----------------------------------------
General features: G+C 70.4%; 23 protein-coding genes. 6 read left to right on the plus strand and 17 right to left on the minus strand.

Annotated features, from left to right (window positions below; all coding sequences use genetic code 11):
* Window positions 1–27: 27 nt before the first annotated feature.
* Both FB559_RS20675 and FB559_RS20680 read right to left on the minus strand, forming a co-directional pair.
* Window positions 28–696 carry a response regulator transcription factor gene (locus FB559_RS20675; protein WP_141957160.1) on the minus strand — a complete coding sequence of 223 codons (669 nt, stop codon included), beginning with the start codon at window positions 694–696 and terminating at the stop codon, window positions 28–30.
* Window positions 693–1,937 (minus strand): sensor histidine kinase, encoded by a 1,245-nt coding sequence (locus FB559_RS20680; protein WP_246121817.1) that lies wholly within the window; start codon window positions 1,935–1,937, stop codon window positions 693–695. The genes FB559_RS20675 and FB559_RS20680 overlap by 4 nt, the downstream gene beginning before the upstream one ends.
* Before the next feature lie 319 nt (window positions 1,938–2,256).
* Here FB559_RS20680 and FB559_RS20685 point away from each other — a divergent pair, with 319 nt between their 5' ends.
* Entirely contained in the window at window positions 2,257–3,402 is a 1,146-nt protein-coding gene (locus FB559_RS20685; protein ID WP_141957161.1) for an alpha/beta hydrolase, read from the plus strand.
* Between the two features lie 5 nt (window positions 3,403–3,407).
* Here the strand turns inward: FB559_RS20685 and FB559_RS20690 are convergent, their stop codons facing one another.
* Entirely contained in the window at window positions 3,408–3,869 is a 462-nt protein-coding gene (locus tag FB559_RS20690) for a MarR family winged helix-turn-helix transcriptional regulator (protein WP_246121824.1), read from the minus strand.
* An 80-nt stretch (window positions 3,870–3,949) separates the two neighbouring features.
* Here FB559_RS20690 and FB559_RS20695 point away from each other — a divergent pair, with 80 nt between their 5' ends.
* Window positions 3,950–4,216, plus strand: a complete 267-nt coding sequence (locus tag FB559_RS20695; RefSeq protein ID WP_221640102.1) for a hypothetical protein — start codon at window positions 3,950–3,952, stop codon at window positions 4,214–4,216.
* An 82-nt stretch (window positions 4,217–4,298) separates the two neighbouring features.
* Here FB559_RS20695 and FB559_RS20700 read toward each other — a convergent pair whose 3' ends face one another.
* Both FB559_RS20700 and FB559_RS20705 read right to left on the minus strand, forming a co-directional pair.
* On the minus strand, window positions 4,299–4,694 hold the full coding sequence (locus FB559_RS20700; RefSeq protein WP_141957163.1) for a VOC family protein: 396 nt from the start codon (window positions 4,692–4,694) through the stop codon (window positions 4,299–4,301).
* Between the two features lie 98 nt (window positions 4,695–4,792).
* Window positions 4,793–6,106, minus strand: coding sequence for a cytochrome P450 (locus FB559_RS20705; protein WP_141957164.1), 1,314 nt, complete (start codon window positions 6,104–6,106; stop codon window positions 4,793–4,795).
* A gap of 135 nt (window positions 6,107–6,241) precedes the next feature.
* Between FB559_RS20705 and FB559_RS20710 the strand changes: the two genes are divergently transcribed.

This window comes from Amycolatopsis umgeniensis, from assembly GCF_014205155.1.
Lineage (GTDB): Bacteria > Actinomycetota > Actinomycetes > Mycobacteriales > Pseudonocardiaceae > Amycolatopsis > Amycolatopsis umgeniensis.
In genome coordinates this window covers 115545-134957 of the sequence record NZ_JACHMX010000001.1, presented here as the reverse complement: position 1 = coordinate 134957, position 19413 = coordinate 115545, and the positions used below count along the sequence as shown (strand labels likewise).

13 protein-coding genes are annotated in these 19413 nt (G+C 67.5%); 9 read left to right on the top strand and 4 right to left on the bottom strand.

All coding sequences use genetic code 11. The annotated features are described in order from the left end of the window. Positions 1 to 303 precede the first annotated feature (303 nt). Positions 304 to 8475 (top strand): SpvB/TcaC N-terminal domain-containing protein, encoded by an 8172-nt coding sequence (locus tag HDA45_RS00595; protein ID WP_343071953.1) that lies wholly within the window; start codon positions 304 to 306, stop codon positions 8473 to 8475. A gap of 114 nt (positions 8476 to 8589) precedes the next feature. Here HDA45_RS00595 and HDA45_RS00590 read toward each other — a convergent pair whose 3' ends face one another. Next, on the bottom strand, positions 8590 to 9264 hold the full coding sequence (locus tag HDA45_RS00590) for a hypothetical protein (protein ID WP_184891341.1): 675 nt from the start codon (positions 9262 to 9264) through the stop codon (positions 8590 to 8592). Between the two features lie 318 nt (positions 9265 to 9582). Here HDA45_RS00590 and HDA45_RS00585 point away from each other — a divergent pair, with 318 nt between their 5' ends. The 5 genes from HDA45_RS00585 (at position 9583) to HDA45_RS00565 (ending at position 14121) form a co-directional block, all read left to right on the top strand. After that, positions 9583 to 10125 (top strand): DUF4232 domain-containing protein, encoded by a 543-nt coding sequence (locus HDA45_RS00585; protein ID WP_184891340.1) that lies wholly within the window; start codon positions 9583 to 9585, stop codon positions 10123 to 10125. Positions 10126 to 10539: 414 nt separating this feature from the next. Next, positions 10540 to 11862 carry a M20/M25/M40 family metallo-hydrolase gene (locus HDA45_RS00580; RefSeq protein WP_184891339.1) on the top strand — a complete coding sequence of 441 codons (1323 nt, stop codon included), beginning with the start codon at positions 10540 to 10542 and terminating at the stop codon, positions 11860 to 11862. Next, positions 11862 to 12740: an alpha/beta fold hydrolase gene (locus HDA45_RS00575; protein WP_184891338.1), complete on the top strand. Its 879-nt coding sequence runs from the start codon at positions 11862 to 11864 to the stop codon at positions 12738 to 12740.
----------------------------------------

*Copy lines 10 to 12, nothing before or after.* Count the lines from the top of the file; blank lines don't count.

* Between the two features lie 5 nt (window positions 3,403–3,407).
* Here the strand turns inward: FB559_RS20685 and FB559_RS20690 are convergent, their stop codons facing one another.
* Entirely contained in the window at window positions 3,408–3,869 is a 462-nt protein-coding gene (locus tag FB559_RS20690) for a MarR family winged helix-turn-helix transcriptional regulator (protein WP_246121824.1), read from the minus strand.